In just their third NHL season, the Seattle Kraken will host the Winter Classic.
An announcement from league commissioner Gary Bettman made the news official on Monday, ahead of the Boston Bruins and Pittsburgh Penguins Winter Classic battle at Fenway Park.
Next year’s game, on New Year’s Day, will have the Kraken square off against the Vegas Golden Knights, the two newest teams to the league and added in the last six years. The game will take place inside the 49,929 seat home of the Seattle Mariners, T-Mobile Park.
"Just hosting it, there's tons of ambition with pulling it off," said Kraken chief executive offer Tod Leiweke. "Job one, pull it off. And do it well. Job two is how can we make it feel unique to Seattle? And job three, is how can we leave some legacy, once the game leaves?"
"Are there things we can do in and around the game to have community impact? That's what we think about at every turn."
League executive Steve Mayer, serving the NHL as chief content officer, is a driving force behind the conception and infrastructure of the annual event while also involved behind the scenes with the expansion draft at Gas Works Park two years ago. In an exclusive podcast interview to the Kraken Audio Network and 93.3 KJR-FM, Mayer said the league began a vision behind several trips into Seattle.
“Throughout last year, we’ve been back numerous times and we’ve visited numerous venues in town,” said Mayer. “Seattle is made of spectacular stadiums. But what we’ve looked at, is the ability to keep our rink as safe as possible throughout the entire build.”
“We are thrilled to have the opportunity to support our hometown team when they take the ice and see our ballpark packed to the rafters with our city’s incredible fans cheering them on," Mariners president of business operations Catie Griggs said.
Factoring in the event has been hosted in MLB, NFL and college football venues, three practical options emerge: T-Mobile Park, Lumen Field, and Husky Stadium. Ultimately, the home of the Mariners won the landing spot.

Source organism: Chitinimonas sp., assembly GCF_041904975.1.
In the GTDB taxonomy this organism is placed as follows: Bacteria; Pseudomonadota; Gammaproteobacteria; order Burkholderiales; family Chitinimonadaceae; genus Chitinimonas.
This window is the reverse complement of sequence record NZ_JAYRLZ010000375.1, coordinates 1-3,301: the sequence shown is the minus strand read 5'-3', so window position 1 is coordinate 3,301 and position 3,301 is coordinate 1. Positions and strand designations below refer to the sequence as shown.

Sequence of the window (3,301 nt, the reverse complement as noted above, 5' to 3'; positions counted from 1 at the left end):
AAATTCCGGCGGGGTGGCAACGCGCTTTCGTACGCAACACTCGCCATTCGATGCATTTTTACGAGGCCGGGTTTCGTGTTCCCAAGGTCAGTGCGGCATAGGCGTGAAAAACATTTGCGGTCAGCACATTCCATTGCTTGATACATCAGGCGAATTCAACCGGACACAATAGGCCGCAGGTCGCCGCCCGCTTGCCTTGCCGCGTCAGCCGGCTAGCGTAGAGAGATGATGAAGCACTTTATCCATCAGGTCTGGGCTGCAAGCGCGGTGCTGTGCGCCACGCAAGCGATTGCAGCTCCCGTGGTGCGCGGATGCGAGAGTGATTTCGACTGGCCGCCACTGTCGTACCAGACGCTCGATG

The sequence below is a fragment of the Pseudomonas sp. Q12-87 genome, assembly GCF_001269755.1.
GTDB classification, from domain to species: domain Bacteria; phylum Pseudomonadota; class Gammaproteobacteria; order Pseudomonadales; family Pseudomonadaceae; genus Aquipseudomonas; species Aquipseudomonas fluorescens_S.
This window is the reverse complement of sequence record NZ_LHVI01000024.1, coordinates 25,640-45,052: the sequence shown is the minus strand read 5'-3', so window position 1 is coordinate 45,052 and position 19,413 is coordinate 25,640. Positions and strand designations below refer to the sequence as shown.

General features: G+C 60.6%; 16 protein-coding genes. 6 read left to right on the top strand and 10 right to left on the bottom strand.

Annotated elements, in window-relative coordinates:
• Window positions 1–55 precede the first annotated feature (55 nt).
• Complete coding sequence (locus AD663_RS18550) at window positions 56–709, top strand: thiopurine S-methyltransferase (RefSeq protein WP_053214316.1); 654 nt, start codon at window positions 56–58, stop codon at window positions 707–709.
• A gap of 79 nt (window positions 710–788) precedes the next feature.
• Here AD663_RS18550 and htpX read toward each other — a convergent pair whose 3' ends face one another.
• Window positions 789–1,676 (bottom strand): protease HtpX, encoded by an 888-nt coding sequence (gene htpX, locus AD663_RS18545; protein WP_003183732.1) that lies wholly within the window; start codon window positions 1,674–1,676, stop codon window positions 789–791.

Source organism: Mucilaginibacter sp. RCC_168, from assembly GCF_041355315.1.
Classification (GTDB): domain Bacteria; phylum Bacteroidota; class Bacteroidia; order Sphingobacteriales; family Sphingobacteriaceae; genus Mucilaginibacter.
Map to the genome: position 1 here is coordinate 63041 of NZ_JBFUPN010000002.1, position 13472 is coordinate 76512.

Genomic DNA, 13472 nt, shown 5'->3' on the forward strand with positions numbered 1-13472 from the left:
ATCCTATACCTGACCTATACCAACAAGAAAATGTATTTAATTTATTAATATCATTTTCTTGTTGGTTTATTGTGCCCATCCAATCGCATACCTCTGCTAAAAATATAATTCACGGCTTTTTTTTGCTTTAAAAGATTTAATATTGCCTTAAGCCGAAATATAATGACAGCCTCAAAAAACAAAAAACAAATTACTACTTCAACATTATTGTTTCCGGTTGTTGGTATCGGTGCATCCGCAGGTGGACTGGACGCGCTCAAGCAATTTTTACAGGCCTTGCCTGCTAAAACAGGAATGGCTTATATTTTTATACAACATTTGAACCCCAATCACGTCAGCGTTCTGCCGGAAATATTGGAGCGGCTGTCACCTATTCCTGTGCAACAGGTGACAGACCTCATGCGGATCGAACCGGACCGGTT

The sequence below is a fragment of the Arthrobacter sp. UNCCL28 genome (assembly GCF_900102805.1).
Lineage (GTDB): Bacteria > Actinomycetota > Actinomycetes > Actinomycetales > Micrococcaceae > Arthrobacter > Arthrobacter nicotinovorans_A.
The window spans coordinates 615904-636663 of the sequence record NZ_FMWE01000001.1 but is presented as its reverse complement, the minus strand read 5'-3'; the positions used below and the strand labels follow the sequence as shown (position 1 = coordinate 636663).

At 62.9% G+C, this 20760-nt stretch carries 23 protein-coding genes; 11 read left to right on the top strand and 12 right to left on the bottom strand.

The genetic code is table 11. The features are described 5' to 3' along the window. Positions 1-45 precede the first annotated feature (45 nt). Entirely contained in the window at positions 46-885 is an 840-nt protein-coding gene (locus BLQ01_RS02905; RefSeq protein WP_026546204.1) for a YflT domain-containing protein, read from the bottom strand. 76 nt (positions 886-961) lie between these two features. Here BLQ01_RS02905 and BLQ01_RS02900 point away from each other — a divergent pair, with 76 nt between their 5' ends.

Mainly, it was the safest approach to mitigating risk against ice surface contact with rain, a typical weather pattern in the Pacific Northwest.
“Rain is not necessarily our friend when we’re building rinks,” said Mayer. “The ability to close the roof to an extent was a huge advantage. We can neatly put one of the slats, on the roof, over the rink and protect the rink from rain. We felt that was a determining factor why the baseball stadium was best.”
Mayer said the next 12 months will bring a gradual build to an event that will not just showcase the game on an isolated calendar day, but an attraction of developing events around Seattle that will connect the city’s culture with game day itself. Mayer said a similar undertaking is underway for this year’s Winter Classic in Boston and next month’s Stadium Series game in Raleigh, N.C.
“The expansion draft was a fun event for us to start the creation of leaning into Seattle,” said Mayer. “Hopefully we’ll be able to incorporate a lot of celebrity into the Winter Classic. I think everything from the fish market, to the music that’s known not only in Seattle but all over the country – I think we have to lean into that.”
“All of these things, I think we’ll lean into how we design the field, create the environment that becomes a part of the game, and have some fun with it.”
Tickets will go on sale starting this spring, managed by the NHL.
“Outdoor hockey is at the essence of our game and the way many of our players grew up playing,” said Kraken general manager Ron Francis. "We are thrilled to have the chance to showcase this in Seattle.”
Though the NHL has hosted Stadium Series games in the pacific time zone, particularly at Dodger Stadium in 2013-14 and Levi’s Stadium, home of the San Francisco 49ers in the following year, Seattle will be the first west coast location to host the league’s crown jewel and nationally televised New Year’s Day outdoor event.
Though the NHL first explored the outdoor concept with a pre-season game in 1991 between the Los Angeles Kings and New York Rangers in a Las Vegas parking lot adjacent to Caesar’s Palace, the first official Winter Classic went off in blustery and snowy conditions at Ralph Wilson Stadium, home of the Buffalo Bills, where the Pittsburgh Penguins defeated the Buffalo Sabres, 2-1 in a shootout on New Year’s Day in 2008 before over 71,000 fans.
Both the Kraken and Golden Knights will be making their first appearance in the Winter Classic. The Bruins and Chicago Blackhawks have made the most appearances, four times, while Fenway Park this year has become the first venue to host the game twice.